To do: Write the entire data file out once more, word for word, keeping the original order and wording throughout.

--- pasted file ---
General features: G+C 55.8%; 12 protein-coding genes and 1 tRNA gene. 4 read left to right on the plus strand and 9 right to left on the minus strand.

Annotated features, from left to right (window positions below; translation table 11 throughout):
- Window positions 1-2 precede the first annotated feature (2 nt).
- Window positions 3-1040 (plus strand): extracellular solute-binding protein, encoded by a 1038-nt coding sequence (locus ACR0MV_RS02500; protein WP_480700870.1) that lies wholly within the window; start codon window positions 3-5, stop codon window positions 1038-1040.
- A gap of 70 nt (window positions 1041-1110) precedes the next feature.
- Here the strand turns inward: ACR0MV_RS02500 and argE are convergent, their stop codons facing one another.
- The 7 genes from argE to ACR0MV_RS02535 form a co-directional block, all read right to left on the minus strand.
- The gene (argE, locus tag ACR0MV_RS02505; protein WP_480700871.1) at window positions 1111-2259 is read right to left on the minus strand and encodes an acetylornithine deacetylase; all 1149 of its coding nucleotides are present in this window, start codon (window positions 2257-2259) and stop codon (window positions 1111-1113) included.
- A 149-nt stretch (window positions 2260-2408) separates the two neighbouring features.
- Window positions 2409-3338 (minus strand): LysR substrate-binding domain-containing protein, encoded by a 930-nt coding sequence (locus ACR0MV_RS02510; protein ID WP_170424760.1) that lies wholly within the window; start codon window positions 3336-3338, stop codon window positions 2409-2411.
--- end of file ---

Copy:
General features: G+C 55.8%; 12 protein-coding genes and 1 tRNA gene. 4 read left to right on the plus strand and 9 right to left on the minus strand.

Annotated features, from left to right (window positions below; translation table 11 throughout):
- Window positions 1-2 precede the first annotated feature (2 nt).
- Window positions 3-1040 (plus strand): extracellular solute-binding protein, encoded by a 1038-nt coding sequence (locus ACR0MV_RS02500; protein WP_480700870.1) that lies wholly within the window; start codon window positions 3-5, stop codon window positions 1038-1040.
- A gap of 70 nt (window positions 1041-1110) precedes the next feature.
- Here the strand turns inward: ACR0MV_RS02500 and argE are convergent, their stop codons facing one another.
- The 7 genes from argE to ACR0MV_RS02535 form a co-directional block, all read right to left on the minus strand.
- The gene (argE, locus tag ACR0MV_RS02505; protein WP_480700871.1) at window positions 1111-2259 is read right to left on the minus strand and encodes an acetylornithine deacetylase; all 1149 of its coding nucleotides are present in this window, start codon (window positions 2257-2259) and stop codon (window positions 1111-1113) included.
- A 149-nt stretch (window positions 2260-2408) separates the two neighbouring features.
- Window positions 2409-3338 (minus strand): LysR substrate-binding domain-containing protein, encoded by a 930-nt coding sequence (locus ACR0MV_RS02510; protein ID WP_170424760.1) that lies wholly within the window; start codon window positions 3336-3338, stop codon window positions 2409-2411.